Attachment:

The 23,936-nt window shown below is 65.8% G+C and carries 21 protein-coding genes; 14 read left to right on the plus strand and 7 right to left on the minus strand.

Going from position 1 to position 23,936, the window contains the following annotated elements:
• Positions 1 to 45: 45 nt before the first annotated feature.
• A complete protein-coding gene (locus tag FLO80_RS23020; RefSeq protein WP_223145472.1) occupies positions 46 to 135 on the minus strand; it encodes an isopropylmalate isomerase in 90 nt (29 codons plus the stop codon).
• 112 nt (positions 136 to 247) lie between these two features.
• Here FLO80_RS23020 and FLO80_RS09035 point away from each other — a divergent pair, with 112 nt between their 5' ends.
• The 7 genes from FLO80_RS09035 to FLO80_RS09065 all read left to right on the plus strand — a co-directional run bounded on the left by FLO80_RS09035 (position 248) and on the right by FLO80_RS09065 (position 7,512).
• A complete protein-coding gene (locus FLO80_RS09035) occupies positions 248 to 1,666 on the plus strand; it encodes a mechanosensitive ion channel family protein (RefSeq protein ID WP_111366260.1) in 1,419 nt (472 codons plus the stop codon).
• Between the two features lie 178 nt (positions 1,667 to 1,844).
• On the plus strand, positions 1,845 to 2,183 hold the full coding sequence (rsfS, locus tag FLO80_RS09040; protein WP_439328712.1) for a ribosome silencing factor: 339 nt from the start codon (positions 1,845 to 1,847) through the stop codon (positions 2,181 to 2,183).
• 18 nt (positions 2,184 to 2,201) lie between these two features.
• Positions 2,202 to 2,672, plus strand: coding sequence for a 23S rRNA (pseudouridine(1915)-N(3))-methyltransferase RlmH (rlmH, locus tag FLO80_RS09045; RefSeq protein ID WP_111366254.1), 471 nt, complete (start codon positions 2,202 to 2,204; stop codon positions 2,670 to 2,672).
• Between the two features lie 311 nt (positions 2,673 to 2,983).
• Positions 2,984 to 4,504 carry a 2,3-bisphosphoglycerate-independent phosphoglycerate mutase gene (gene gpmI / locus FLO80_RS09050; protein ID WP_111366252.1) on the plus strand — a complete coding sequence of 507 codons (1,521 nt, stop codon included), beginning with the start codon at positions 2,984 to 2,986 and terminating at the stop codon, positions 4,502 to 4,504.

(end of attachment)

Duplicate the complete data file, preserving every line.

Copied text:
The 23,936-nt window shown below is 65.8% G+C and carries 21 protein-coding genes; 14 read left to right on the plus strand and 7 right to left on the minus strand.

Going from position 1 to position 23,936, the window contains the following annotated elements:
• Positions 1 to 45: 45 nt before the first annotated feature.
• A complete protein-coding gene (locus tag FLO80_RS23020; RefSeq protein WP_223145472.1) occupies positions 46 to 135 on the minus strand; it encodes an isopropylmalate isomerase in 90 nt (29 codons plus the stop codon).
• 112 nt (positions 136 to 247) lie between these two features.
• Here FLO80_RS23020 and FLO80_RS09035 point away from each other — a divergent pair, with 112 nt between their 5' ends.
• The 7 genes from FLO80_RS09035 to FLO80_RS09065 all read left to right on the plus strand — a co-directional run bounded on the left by FLO80_RS09035 (position 248) and on the right by FLO80_RS09065 (position 7,512).
• A complete protein-coding gene (locus FLO80_RS09035) occupies positions 248 to 1,666 on the plus strand; it encodes a mechanosensitive ion channel family protein (RefSeq protein ID WP_111366260.1) in 1,419 nt (472 codons plus the stop codon).
• Between the two features lie 178 nt (positions 1,667 to 1,844).
• On the plus strand, positions 1,845 to 2,183 hold the full coding sequence (rsfS, locus tag FLO80_RS09040; protein WP_439328712.1) for a ribosome silencing factor: 339 nt from the start codon (positions 1,845 to 1,847) through the stop codon (positions 2,181 to 2,183).
• 18 nt (positions 2,184 to 2,201) lie between these two features.
• Positions 2,202 to 2,672, plus strand: coding sequence for a 23S rRNA (pseudouridine(1915)-N(3))-methyltransferase RlmH (rlmH, locus tag FLO80_RS09045; RefSeq protein ID WP_111366254.1), 471 nt, complete (start codon positions 2,202 to 2,204; stop codon positions 2,670 to 2,672).
• Between the two features lie 311 nt (positions 2,673 to 2,983).
• Positions 2,984 to 4,504 carry a 2,3-bisphosphoglycerate-independent phosphoglycerate mutase gene (gene gpmI / locus FLO80_RS09050; protein ID WP_111366252.1) on the plus strand — a complete coding sequence of 507 codons (1,521 nt, stop codon included), beginning with the start codon at positions 2,984 to 2,986 and terminating at the stop codon, positions 4,502 to 4,504.